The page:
GM investing $35B in its electric future
Increases investment in EVs, batteries, fuel cell technologies Metal Tech News – June 23, 2021
Last updated 6/29/2021 at 4:53pm
Putting its foot to the "electric pedal" in a race toward the all-electric mobility future it envisions, General Motors has bolstered its investments into electric and autonomous vehicles to $35 billion from 2020 through 2025, a 75% increase over the $20 billion commitment it made prior to the COVID-19 pandemic.
"We are investing aggressively in a comprehensive and highly-integrated plan to make sure that GM leads in all aspects of the transformation to a more sustainable future," said GM Chair and CEO Mary Barra. "GM is targeting annual global EV sales of more than 1 million by 2025, and we are increasing our investment to scale faster because we see momentum building in the United States for electrification, along with customer demand for our product portfolio."
To ensure it has enough energy storage capacity to power this momentum, GM announced plans to build two new battery cell manufacturing plants in the U.S. by mid-decade. These megafactories are in addition to the Ultium Cells LLC plants already under construction in Tennessee and Ohio.
The Ultium batteries rolling off the production line of these facilities will serve as the fuel tanks in a growing lineup of Buick, Cadillac, Chevrolet, and GMC EVs.
"With 30 EVs globally by 2025, GM will have an electric vehicle for the widest range of drivers and their needs, and after the great customer reaction to our Cadillac LYRIQ, GMC Hummer EV and EV SUV, and Chevrolet Silverado electric pickup, we're excited to get the rest of our lineup out there," GM President Mark Reuss posted on LinkedIn.
Beyond serving as the power source for Ultium modular platform for GM electric cars, trucks, and SUVs, the Detroit automaker's battery and fuel cell technologies are powering a growing range of trucks, trains, planes, and even lunar rovers.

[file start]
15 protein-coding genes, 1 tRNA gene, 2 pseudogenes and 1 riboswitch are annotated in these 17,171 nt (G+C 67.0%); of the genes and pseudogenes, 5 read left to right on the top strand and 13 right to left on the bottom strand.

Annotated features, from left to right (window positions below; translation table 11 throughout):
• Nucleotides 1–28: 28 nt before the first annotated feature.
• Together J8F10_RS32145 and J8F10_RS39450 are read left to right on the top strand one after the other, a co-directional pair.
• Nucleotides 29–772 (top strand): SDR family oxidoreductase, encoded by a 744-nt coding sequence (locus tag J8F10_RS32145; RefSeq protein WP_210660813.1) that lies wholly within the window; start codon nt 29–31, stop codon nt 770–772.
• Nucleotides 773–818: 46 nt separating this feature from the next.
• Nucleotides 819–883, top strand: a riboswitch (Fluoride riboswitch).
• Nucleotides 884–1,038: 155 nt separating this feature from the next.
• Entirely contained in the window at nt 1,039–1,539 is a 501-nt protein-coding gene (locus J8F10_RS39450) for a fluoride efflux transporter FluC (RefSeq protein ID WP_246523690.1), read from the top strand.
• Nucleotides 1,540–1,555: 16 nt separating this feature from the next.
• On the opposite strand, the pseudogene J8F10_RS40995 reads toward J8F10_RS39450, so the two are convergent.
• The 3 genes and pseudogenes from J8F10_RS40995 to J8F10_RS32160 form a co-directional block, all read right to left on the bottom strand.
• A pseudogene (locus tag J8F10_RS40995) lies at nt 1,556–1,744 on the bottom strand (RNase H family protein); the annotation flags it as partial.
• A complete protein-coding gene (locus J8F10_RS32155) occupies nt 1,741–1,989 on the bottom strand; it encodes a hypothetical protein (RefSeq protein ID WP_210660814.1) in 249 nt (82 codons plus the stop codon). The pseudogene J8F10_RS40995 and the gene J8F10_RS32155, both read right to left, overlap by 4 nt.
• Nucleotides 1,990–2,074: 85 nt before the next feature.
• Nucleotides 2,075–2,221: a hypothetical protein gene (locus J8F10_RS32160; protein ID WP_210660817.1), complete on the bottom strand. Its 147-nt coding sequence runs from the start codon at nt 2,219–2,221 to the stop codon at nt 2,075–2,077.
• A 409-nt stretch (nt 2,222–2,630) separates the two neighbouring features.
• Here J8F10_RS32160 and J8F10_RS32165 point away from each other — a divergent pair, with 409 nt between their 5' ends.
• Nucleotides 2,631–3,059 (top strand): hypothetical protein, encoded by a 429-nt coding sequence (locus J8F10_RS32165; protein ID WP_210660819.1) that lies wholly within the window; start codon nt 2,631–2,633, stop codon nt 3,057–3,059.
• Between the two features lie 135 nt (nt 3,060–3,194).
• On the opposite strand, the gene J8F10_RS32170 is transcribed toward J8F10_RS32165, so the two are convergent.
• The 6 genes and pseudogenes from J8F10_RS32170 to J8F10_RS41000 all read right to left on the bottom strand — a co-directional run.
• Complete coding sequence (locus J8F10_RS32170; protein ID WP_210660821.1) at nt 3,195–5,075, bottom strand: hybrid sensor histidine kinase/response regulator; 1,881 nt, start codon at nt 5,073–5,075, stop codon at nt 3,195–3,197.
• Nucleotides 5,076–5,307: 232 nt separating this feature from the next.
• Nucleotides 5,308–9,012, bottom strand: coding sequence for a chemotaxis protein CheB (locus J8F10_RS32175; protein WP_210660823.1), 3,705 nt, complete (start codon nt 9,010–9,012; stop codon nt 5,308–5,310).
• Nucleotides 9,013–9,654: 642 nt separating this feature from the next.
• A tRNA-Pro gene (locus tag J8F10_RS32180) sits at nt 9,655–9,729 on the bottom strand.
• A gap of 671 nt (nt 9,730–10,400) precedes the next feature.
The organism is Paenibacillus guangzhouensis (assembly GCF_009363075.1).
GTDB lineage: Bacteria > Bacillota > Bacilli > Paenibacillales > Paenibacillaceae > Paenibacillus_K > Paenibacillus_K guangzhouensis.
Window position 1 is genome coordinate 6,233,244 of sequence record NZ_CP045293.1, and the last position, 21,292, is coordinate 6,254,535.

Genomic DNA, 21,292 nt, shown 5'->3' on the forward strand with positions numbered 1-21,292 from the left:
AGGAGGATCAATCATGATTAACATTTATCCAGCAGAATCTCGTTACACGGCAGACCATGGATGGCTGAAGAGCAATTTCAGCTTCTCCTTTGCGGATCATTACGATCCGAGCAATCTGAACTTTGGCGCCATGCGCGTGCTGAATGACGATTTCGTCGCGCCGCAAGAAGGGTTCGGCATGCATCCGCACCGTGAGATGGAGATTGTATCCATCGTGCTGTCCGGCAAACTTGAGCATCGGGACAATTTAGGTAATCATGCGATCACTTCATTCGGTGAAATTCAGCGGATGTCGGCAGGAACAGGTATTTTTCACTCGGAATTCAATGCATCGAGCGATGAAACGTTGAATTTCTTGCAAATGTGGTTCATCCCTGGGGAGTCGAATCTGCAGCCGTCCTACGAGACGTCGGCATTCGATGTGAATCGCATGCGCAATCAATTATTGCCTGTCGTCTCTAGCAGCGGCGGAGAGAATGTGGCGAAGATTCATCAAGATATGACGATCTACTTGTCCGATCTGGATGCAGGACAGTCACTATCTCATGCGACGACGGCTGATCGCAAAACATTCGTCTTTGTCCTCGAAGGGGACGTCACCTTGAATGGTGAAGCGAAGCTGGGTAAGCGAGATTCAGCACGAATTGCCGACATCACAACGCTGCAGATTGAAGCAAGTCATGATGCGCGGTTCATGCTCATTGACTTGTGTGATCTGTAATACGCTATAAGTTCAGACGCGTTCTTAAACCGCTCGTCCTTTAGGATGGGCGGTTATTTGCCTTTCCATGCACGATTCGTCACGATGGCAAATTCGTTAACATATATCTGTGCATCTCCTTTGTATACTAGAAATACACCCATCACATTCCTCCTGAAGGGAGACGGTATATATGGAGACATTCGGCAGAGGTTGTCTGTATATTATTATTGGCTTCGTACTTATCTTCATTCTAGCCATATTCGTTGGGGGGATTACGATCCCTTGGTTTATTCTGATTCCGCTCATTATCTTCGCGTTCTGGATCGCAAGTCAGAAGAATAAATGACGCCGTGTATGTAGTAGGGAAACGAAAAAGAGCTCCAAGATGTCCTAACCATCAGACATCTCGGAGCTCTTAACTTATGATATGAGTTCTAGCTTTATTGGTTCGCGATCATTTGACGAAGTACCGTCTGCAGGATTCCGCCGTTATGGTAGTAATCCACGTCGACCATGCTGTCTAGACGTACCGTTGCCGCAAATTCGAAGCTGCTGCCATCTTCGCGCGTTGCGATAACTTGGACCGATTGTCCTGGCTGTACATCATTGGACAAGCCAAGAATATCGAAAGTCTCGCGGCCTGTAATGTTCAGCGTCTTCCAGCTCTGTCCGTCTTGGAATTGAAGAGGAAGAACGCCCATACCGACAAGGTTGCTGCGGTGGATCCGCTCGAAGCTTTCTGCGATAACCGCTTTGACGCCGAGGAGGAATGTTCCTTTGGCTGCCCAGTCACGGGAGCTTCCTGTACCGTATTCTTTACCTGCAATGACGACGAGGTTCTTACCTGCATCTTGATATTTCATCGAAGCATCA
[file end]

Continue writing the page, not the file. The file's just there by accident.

Earlier this year, GM entered into an agreement with Honda to equip two electric SUV models by the Japanese automaker – one each for Honda and Acura – with Ultium batteries.
GM's zero-carbon transportation aspirations go beyond building its own EVs, or even supplying fellow automakers with Ultium batteries. Looking at the bigger picture, the automaker has also developed Hydrotec, a hydrogen fuel cell technology with the capacity to power ships, 18-wheelers, mining equipment, and locomotives.
GM signed a deal earlier this year to supply Navistar Inc. Hydrotec power cubes to put into new fuel cell electric semis being produced by the American manufacture of trucks and busses.
Going even bigger and higher with its zero-carbon transportation endeavors, the Detroit automaker recently entered into agreements to supply Ultium batteries and Hydrotec fuel cells to Wabtec Corp., which is developing the world's first 100% battery-powered locomotive, and to collaborate with Liebherr-Aerospace on developing Hydrotec cells as auxiliary power cubes for next-generation, low-emissions aircraft.
Above and beyond powering electric trains, planes, and automobiles on Earth, GM has teamed up with Lockheed Martin to develop electric propulsion and autonomous technology for the next generation of lunar vehicles to transport astronauts on the surface of the Moon.
"General Motors made history by applying advanced technologies and engineering to support the Lunar Rover Vehicle that the Apollo 15 astronauts drove on the Moon," said Alan Wexler, senior vice president of innovation and growth at General Motors. "Working together with Lockheed Martin and their deep-space exploration expertise, we plan to support American astronauts on the Moon once again."
As indicated by the massive $35 billion it is investing, GM has also set out to make history on Earth with its endeavors to get "Everybody In" on its vision of an e-mobility future.
Expanding and accelerating plans laid out late last year to deliver 30 new EV models across its various brands globally by 2025, with two-thirds available in North America, GM announced on June 16 that it will add new Ultium-powered electric commercial trucks and other products to its North America plan.
The Detroit automaker is also expanding its electric SUV manufacturing capacity in the U.S.
"Our momentum keeps building on our path to an all-electric future. The opportunity is so great – for our people, our partners and our communities," Barra penned in a June 16 post on LinkedIn.
A move she sees as good for both GM and the planet.
"Our strategy to pursue an inclusive, all-electric future is the right thing to do, the necessary thing to do, and critical to the growth and long-term viability of our business as the world transforms," she wrote.